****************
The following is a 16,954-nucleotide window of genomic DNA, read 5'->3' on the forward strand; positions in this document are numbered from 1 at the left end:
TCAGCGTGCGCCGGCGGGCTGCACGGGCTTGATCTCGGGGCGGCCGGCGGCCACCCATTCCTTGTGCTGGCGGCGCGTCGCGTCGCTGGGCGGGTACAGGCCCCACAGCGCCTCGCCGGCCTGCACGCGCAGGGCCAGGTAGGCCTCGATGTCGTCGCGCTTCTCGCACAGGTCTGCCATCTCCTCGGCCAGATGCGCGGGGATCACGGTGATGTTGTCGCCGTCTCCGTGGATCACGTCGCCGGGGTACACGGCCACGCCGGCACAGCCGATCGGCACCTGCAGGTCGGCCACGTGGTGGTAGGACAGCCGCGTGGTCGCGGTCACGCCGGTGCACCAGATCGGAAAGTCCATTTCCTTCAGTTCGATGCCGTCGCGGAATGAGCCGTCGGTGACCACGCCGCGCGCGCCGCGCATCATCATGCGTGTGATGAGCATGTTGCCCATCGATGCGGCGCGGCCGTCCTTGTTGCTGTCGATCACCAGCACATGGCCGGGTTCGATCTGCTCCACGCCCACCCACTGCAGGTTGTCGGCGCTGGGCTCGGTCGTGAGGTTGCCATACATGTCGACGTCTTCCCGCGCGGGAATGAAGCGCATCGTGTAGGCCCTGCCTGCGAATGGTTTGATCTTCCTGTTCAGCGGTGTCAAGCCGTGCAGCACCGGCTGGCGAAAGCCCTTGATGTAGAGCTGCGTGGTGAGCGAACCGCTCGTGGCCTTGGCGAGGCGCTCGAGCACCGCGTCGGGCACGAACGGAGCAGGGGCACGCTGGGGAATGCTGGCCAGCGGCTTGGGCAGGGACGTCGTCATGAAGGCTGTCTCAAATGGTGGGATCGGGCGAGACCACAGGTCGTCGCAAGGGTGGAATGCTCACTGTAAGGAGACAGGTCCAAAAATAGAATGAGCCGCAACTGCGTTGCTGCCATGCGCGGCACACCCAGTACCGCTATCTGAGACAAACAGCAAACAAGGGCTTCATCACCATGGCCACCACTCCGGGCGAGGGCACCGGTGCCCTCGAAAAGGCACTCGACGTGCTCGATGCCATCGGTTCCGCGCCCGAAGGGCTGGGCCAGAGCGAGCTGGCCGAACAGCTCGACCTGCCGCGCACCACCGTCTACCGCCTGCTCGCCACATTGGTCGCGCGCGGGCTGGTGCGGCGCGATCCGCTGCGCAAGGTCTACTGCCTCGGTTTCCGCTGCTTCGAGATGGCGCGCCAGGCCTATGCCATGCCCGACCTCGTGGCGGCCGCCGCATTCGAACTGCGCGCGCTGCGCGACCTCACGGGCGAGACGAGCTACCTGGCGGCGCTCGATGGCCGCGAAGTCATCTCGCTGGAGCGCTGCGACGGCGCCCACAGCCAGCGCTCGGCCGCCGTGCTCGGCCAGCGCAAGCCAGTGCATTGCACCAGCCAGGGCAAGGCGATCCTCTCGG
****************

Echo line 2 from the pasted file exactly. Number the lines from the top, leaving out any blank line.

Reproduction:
TCAGCGTGCGCCGGCGGGCTGCACGGGCTTGATCTCGGGGCGGCCGGCGGCCACCCATTCCTTGTGCTGGCGGCGCGTCGCGTCGCTGGGCGGGTACAGGCCCCACAGCGCCTCGCCGGCCTGCACGCGCAGGGCCAGGTAGGCCTCGATGTCGTCGCGCTTCTCGCACAGGTCTGCCATCTCCTCGGCCAGATGCGCGGGGATCACGGTGATGTTGTCGCCGTCTCCGTGGATCACGTCGCCGGGGTACACGGCCACGCCGGCACAGCCGATCGGCACCTGCAGGTCGGCCACGTGGTGGTAGGACAGCCGCGTGGTCGCGGTCACGCCGGTGCACCAGATCGGAAAGTCCATTTCCTTCAGTTCGATGCCGTCGCGGAATGAGCCGTCGGTGACCACGCCGCGCGCGCCGCGCATCATCATGCGTGTGATGAGCATGTTGCCCATCGATGCGGCGCGGCCGTCCTTGTTGCTGTCGATCACCAGCACATGGCCGGGTTCGATCTGCTCCACGCCCACCCACTGCAGGTTGTCGGCGCTGGGCTCGGTCGTGAGGTTGCCATACATGTCGACGTCTTCCCGCGCGGGAATGAAGCGCATCGTGTAGGCCCTGCCTGCGAATGGTTTGATCTTCCTGTTCAGCGGTGTCAAGCCGTGCAGCACCGGCTGGCGAAAGCCCTTGATGTAGAGCTGCGTGGTGAGCGAACCGCTCGTGGCCTTGGCGAGGCGCTCGAGCACCGCGTCGGGCACGAACGGAGCAGGGGCACGCTGGGGAATGCTGGCCAGCGGCTTGGGCAGGGACGTCGTCATGAAGGCTGTCTCAAATGGTGGGATCGGGCGAGACCACAGGTCGTCGCAAGGGTGGAATGCTCACTGTAAGGAGACAGGTCCAAAAATAGAATGAGCCGCAACTGCGTTGCTGCCATGCGCGGCACACCCAGTACCGCTATCTGAGACAAACAGCAAACAAGGGCTTCATCACCATGGCCACCACTCCGGGCGAGGGCACCGGTGCCCTCGAAAAGGCACTCGACGTGCTCGATGCCATCGGTTCCGCGCCCGAAGGGCTGGGCCAGAGCGAGCTGGCCGAACAGCTCGACCTGCCGCGCACCACCGTCTACCGCCTGCTCGCCACATTGGTCGCGCGCGGGCTGGTGCGGCGCGATCCGCTGCGCAAGGTCTACTGCCTCGGTTTCCGCTGCTTCGAGATGGCGCGCCAGGCCTATGCCATGCCCGACCTCGTGGCGGCCGCCGCATTCGAACTGCGCGCGCTGCGCGACCTCACGGGCGAGACGAGCTACCTGGCGGCGCTCGATGGCCGCGAAGTCATCTCGCTGGAGCGCTGCGACGGCGCCCACAGCCAGCGCTCGGCCGCCGTGCTCGGCCAGCGCAAGCCAGTGCATTGCACCAGCCAGGGCAAGGCGATCCTCTCGG